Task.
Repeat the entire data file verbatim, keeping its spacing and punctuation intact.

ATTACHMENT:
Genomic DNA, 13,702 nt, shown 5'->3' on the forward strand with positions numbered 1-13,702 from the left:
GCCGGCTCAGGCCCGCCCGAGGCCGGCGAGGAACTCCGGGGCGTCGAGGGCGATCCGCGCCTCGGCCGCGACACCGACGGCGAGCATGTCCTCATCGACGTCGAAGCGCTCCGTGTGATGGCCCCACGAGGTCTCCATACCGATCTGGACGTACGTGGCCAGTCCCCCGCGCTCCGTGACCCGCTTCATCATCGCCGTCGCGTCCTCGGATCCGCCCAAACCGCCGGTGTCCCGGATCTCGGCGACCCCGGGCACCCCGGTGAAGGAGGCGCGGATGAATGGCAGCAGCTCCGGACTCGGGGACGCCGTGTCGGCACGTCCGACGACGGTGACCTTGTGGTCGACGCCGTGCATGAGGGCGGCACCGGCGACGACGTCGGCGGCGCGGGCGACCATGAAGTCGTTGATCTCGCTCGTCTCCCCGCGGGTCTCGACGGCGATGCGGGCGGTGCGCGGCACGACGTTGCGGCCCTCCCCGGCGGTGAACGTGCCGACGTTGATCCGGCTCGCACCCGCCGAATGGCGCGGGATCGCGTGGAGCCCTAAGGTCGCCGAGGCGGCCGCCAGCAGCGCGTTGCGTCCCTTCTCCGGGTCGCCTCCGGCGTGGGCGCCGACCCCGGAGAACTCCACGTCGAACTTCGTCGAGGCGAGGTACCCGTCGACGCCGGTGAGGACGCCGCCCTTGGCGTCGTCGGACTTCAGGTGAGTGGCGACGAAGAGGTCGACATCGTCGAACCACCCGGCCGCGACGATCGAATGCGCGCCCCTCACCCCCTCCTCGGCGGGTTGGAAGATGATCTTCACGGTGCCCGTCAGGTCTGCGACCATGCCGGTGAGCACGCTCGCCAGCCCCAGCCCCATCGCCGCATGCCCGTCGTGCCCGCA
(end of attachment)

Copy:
Genomic DNA, 13,702 nt, shown 5'->3' on the forward strand with positions numbered 1-13,702 from the left:
GCCGGCTCAGGCCCGCCCGAGGCCGGCGAGGAACTCCGGGGCGTCGAGGGCGATCCGCGCCTCGGCCGCGACACCGACGGCGAGCATGTCCTCATCGACGTCGAAGCGCTCCGTGTGATGGCCCCACGAGGTCTCCATACCGATCTGGACGTACGTGGCCAGTCCCCCGCGCTCCGTGACCCGCTTCATCATCGCCGTCGCGTCCTCGGATCCGCCCAAACCGCCGGTGTCCCGGATCTCGGCGACCCCGGGCACCCCGGTGAAGGAGGCGCGGATGAATGGCAGCAGCTCCGGACTCGGGGACGCCGTGTCGGCACGTCCGACGACGGTGACCTTGTGGTCGACGCCGTGCATGAGGGCGGCACCGGCGACGACGTCGGCGGCGCGGGCGACCATGAAGTCGTTGATCTCGCTCGTCTCCCCGCGGGTCTCGACGGCGATGCGGGCGGTGCGCGGCACGACGTTGCGGCCCTCCCCGGCGGTGAACGTGCCGACGTTGATCCGGCTCGCACCCGCCGAATGGCGCGGGATCGCGTGGAGCCCTAAGGTCGCCGAGGCGGCCGCCAGCAGCGCGTTGCGTCCCTTCTCCGGGTCGCCTCCGGCGTGGGCGCCGACCCCGGAGAACTCCACGTCGAACTTCGTCGAGGCGAGGTACCCGTCGACGCCGGTGAGGACGCCGCCCTTGGCGTCGTCGGACTTCAGGTGAGTGGCGACGAAGAGGTCGACATCGTCGAACCACCCGGCCGCGACGATCGAATGCGCGCCCCTCACCCCCTCCTCGGCGGGTTGGAAGATGATCTTCACGGTGCCCGTCAGGTCTGCGACCATGCCGGTGAGCACGCTCGCCAGCCCCAGCCCCATCGCCGCATGCCCGTCGTGCCCGCA